Garcinia gaudichaudii , Mangostana morella Gaertn. , Garcinia elliptica Wall. , Garcinia guttaWt.
- Assamese: Kujee Thekera (কুজী ঠেকেৰা)
- English: gamboge (Sri Lanka), gamboge (India)
- Tamil: iravasinni (இரேவற்சின்னி), makki
- Malayalam: iravi, chigiri
- Kannada: ardala, devana huli, jirigehuli, murina huli, ponpuli
- Sinhalese: gokatiya, kokatiya
- Visayan languages (Philippines): batuan
Trees are up to 12 m tall. Bark is smooth, and dark brown in color; blaze white.
Leaves simple, opposite, decussate; petiole 0.6-1.5 cm long, canaliculate, sheathing at base, glabrous; lamina 6.5-15 x 3.5-8 cm, usually elliptic, sometimes narrow obovate, apex acute to acuminate, base attenuate; coriaceous or subcoriaceous, glabrous; secondary_nerves 6-8 pairs; tertiary_nerves obscure.
Ripe fruits can be eaten but they are very acidic. Just like other garcinia varieties such as kokum (which is prevalent in the Indian west coast) or garcinia pedunculata, the fruit can be preserved by slicing into thin pieces and then drying under sun. It can be made into pickles. Bodos cook the unripe fruit as vegetable with fish. A chutney can be made by boiling the fruit. In Assam, dried and preserved slices are added to black green pulses to make a popular slightly acidic curry. Dried up fruit slices are valued as a traditional remedy for dysentery.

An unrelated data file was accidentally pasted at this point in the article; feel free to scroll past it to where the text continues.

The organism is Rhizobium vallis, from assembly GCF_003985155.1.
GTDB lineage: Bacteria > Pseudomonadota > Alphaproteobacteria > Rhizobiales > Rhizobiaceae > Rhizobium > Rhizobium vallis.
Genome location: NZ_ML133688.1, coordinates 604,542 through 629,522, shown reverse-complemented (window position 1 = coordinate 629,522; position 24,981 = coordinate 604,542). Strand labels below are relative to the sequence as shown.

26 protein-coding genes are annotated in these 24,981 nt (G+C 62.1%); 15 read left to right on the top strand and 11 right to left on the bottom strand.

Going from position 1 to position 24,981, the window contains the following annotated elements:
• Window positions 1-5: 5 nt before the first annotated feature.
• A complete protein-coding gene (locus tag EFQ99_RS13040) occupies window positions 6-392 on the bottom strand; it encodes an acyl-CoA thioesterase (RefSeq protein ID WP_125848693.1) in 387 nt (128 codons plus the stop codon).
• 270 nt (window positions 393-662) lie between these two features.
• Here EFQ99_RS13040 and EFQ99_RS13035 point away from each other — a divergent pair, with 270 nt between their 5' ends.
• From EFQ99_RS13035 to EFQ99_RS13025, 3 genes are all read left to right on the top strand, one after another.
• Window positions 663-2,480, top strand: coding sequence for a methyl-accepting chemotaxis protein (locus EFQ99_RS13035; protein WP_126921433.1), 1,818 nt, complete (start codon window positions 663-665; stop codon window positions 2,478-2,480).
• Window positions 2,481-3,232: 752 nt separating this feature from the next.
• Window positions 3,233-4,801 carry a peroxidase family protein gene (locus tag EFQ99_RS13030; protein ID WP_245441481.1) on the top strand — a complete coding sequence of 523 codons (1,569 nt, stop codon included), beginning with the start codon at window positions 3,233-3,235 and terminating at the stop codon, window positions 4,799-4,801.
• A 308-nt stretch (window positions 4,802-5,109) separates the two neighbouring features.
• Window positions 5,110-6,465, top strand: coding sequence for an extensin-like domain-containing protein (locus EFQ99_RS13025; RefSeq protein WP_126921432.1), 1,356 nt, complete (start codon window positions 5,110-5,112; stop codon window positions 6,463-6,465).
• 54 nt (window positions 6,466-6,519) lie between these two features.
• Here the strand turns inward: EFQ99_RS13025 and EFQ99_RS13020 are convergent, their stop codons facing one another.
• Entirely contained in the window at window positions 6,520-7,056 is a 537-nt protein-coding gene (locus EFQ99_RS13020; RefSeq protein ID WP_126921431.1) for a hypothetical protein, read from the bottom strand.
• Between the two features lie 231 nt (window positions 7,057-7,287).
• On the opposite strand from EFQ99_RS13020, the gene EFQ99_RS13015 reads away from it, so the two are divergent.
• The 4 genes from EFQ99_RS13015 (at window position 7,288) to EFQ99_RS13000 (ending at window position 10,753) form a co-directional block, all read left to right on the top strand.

- Garcinia morella on www.globinmed.com
- "Wild Edible Plants of Assam". Director, Forest Communication, Forest Department, Assam, India.
- Novel cytotoxic polyprenylated xanthonoids from Garcinia gaudichaudii (Guttiferae). Shu-Geng Cao, Valerie H. L. Sng, Xiao-Hua Wu, a, Keng-Yeow Sim, B. H. K. Tan, J. T. Pereira and S. H. Goh, Tetrahedron, Volume 54, Issue 36, 3 September 1998, Pages 10915-10924, doi:10.1016/S0040-4020(98)00644-9
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